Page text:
We can’t afford the luxury of ignoring him. Not yet. Not until he has been held accountable for his assault on the Constitution and the rule of law.
It’s easy to see the dodge coming; the White House has been scheming with Republican senators about how to make the trial go away. Arkansas Sen. Tom Cotton, who had the decency to oppose the attempt to overturn the election results, has said he would oppose a trial, arguing that the Constitution’s framers “designed the impeachment process as a way to remove officeholders from public office — not an inquest against private citizens.” Watch for others, including South Carolina Sen. Lindsey O. Graham, to seek to head the trial off at the pass, arguing that their jurisdiction over Trump ends with his term, at noon on Jan. 20.
Senators will parse constitutional clauses and cite impeachments of centuries past to make their case for or against a trial. Specifically, they will have to consider whether the Constitution’s statement that “judgment in Cases of Impeachment shall not extend further than to removal from Office, and disqualification to hold and enjoy any Office of honor, Trust or Profit under the United States” means that the impeached official must be in office at the time.
In truth, although I think the stronger arguments from language and history are on the side of the power to hold a trial, no one knows for sure. It is hard to imagine that the framers spent a second contemplating this strange situation. Which means that the Senate can try Trump if it so chooses; it can assert its own good-faith understanding of the Constitution and see if the Supreme Court interferes.
And the Senate should proceed against Trump, even as a former president. He would no longer be subject to removal, but conviction would allow him to be barred from future office. The availability of that sanction might be the best technical argument for the authority to try Trump, but there are stronger policy grounds for proceeding.
Trial by the Senate offers the best way to hold Trump fully accountable for his actions inciting the insurrection. Trump managed to dodge legal responsibility throughout his term because of the multiplicity of offramps available to an incumbent president, chief among them his assumed immunity from criminal prosecution.
Now, he might seek to grant himself a preemptive pardon. Even if he doesn’t, using the criminal law to go after Trump for the sacking of the Capitol is likely to prove difficult, if not impossible. A Senate trial on whether Trump committed a high crime or misdemeanor would not pose the same evidentiary hurdles. Trump doesn’t have to be found to have committed a crime, with all the attendant elements of intent and knowledge — just a grave offense against the Constitution.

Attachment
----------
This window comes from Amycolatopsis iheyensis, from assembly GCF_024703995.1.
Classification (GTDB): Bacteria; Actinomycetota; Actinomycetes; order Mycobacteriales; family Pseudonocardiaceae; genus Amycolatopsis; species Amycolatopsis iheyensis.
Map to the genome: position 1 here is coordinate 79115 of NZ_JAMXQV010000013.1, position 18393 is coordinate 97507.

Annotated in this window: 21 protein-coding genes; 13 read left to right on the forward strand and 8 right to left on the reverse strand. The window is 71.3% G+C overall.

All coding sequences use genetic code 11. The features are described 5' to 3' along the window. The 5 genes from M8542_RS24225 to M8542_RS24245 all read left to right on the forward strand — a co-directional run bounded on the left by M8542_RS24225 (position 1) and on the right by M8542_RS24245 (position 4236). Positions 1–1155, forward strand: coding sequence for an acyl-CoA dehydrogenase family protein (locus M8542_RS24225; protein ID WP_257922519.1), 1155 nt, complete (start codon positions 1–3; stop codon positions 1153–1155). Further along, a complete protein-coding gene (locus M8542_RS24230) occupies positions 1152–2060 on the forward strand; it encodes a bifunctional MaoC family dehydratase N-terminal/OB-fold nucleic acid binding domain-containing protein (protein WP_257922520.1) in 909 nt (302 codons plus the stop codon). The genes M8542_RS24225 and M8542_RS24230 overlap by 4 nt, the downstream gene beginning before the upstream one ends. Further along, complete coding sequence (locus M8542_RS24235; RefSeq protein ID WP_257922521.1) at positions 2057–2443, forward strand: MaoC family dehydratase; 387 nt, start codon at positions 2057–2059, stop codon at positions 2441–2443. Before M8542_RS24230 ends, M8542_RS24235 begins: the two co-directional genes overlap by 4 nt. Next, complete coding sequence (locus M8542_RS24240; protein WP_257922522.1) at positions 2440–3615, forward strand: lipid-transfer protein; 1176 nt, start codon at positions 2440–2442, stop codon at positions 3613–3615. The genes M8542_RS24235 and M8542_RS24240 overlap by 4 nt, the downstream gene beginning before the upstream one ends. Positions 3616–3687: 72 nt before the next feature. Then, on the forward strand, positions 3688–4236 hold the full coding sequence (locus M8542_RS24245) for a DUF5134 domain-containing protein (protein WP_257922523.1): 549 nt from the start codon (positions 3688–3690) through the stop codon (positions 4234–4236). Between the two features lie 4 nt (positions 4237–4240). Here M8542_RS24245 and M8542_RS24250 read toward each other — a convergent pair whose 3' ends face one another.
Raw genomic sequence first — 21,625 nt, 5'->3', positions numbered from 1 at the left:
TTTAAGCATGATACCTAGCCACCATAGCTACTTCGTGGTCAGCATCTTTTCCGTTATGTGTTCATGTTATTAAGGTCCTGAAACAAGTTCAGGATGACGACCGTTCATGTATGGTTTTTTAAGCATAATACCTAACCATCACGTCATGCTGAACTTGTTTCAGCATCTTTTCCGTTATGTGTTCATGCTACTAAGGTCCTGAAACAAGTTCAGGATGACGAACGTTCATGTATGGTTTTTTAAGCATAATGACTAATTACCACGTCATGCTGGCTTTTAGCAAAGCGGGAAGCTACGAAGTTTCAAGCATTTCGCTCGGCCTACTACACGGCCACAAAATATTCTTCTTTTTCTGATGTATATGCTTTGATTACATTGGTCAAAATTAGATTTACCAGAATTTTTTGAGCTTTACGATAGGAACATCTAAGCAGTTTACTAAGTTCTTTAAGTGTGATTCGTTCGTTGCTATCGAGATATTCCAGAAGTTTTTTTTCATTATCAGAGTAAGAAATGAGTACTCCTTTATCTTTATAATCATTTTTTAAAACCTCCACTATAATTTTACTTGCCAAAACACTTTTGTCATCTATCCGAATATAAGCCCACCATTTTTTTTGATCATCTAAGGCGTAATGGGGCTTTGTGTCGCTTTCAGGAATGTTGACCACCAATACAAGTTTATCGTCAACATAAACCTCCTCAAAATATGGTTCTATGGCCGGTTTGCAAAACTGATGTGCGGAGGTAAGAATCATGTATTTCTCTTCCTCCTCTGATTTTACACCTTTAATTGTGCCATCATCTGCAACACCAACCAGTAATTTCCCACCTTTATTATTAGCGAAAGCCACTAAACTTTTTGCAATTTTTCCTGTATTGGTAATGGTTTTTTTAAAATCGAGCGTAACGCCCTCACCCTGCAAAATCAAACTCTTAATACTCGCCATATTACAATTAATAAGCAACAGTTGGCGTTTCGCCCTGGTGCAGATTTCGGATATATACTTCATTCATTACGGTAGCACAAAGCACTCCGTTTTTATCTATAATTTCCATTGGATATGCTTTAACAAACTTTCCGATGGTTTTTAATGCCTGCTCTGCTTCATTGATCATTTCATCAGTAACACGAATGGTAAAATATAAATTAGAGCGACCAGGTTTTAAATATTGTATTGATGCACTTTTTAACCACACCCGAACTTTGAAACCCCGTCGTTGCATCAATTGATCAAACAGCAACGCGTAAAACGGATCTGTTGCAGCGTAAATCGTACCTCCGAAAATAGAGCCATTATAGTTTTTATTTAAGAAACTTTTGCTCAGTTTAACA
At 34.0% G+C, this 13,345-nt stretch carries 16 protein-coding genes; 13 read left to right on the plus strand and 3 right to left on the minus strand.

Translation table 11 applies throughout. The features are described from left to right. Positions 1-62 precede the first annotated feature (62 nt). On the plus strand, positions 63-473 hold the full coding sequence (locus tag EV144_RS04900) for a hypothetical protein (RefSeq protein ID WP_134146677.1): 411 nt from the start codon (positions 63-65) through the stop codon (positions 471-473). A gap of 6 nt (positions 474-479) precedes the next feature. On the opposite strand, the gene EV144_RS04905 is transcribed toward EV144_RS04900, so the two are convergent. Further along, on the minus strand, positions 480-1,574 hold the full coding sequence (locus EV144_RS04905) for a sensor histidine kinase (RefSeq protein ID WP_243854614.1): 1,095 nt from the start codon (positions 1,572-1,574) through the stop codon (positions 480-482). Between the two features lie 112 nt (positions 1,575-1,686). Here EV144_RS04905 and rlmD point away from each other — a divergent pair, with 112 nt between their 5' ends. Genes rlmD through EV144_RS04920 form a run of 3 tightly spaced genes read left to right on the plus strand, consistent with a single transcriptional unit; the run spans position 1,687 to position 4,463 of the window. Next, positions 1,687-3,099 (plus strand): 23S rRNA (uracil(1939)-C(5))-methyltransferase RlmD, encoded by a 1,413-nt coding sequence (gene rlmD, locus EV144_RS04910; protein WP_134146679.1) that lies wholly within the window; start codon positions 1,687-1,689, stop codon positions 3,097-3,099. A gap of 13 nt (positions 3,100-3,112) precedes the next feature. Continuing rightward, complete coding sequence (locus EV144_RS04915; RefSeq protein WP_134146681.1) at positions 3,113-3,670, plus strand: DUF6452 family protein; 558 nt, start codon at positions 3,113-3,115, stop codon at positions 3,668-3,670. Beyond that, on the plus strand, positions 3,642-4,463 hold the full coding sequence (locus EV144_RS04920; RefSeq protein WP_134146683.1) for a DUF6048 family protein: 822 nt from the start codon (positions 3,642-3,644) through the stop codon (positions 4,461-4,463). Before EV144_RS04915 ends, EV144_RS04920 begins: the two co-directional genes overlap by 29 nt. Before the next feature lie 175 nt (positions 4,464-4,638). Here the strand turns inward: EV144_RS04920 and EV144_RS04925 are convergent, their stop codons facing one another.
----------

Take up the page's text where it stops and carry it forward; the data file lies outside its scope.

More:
Trial by the Senate offers the best way to hold senators themselves accountable, too. Mitch McConnell (R-Ky.), Senate majority leader for a few days more, has been skillful in shielding his members from having to take uncomfortable votes — from having to choose between following their consciences and protecting their president (and, with him, their own political backsides).
No more. Let them be forced to record whether they believe Trump’s relentless campaign to arouse his masses to contest the clear outcome of his election, his baseless assertion that his vice president should intervene at the 11th hour to overturn the certified results and his whipping up of the mob that stormed the Capitol were consistent with his constitutional duty.
The arguments against going forward with a trial are familiar. I have indulged in some version of them myself, in less extraordinary circumstances. It’s time to turn the page; better to look forward than back. The last thing the country needs at this point is more focus on Trump, another politically divisive spectacle in the form of a Senate trial. A trial, especially with the hurdle of two-thirds required for conviction, will end up hurting Joe Biden more than Trump; the infant administration needs the Senate to concentrate on confirming its nominees and moving its legislative agenda, not relitigating the horrors of the previous incumbent.
These are not frivolous, but they are not, on balance, persuasive. What Trump did is too serious to simply move on. A few weeks delaying in approving Cabinet secretaries, a few weeks more with Trump in the headlines, is a small price to pay for ensuring that Trump faces the ultimate judgment, indelibly etched in history. If Senate Republicans refuse to convict him, that stain, too, will be impossible to expunge.